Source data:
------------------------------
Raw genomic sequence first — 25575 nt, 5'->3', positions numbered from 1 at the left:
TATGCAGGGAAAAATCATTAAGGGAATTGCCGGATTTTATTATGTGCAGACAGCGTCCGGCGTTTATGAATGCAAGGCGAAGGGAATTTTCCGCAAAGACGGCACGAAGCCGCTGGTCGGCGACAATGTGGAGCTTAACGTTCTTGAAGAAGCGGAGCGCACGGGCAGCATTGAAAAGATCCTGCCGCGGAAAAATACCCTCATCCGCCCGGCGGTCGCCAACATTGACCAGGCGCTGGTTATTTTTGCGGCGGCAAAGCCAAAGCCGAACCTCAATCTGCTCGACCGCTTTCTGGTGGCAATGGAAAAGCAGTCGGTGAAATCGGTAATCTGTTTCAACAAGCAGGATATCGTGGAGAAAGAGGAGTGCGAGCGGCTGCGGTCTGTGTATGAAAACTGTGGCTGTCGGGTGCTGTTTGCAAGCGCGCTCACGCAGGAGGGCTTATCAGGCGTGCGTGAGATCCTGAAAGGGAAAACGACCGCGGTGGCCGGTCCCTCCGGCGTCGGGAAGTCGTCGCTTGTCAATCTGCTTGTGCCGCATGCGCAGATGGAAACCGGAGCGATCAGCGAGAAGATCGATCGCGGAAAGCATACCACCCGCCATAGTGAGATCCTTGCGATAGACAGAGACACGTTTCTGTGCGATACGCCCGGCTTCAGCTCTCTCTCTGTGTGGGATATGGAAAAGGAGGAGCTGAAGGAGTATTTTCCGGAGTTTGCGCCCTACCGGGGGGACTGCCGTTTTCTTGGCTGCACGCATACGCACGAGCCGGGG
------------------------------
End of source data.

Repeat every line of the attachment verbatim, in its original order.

Raw genomic sequence first — 25575 nt, 5'->3', positions numbered from 1 at the left:
TATGCAGGGAAAAATCATTAAGGGAATTGCCGGATTTTATTATGTGCAGACAGCGTCCGGCGTTTATGAATGCAAGGCGAAGGGAATTTTCCGCAAAGACGGCACGAAGCCGCTGGTCGGCGACAATGTGGAGCTTAACGTTCTTGAAGAAGCGGAGCGCACGGGCAGCATTGAAAAGATCCTGCCGCGGAAAAATACCCTCATCCGCCCGGCGGTCGCCAACATTGACCAGGCGCTGGTTATTTTTGCGGCGGCAAAGCCAAAGCCGAACCTCAATCTGCTCGACCGCTTTCTGGTGGCAATGGAAAAGCAGTCGGTGAAATCGGTAATCTGTTTCAACAAGCAGGATATCGTGGAGAAAGAGGAGTGCGAGCGGCTGCGGTCTGTGTATGAAAACTGTGGCTGTCGGGTGCTGTTTGCAAGCGCGCTCACGCAGGAGGGCTTATCAGGCGTGCGTGAGATCCTGAAAGGGAAAACGACCGCGGTGGCCGGTCCCTCCGGCGTCGGGAAGTCGTCGCTTGTCAATCTGCTTGTGCCGCATGCGCAGATGGAAACCGGAGCGATCAGCGAGAAGATCGATCGCGGAAAGCATACCACCCGCCATAGTGAGATCCTTGCGATAGACAGAGACACGTTTCTGTGCGATACGCCCGGCTTCAGCTCTCTCTCTGTGTGGGATATGGAAAAGGAGGAGCTGAAGGAGTATTTTCCGGAGTTTGCGCCCTACCGGGGGGACTGCCGTTTTCTTGGCTGCACGCATACGCACGAGCCGGGG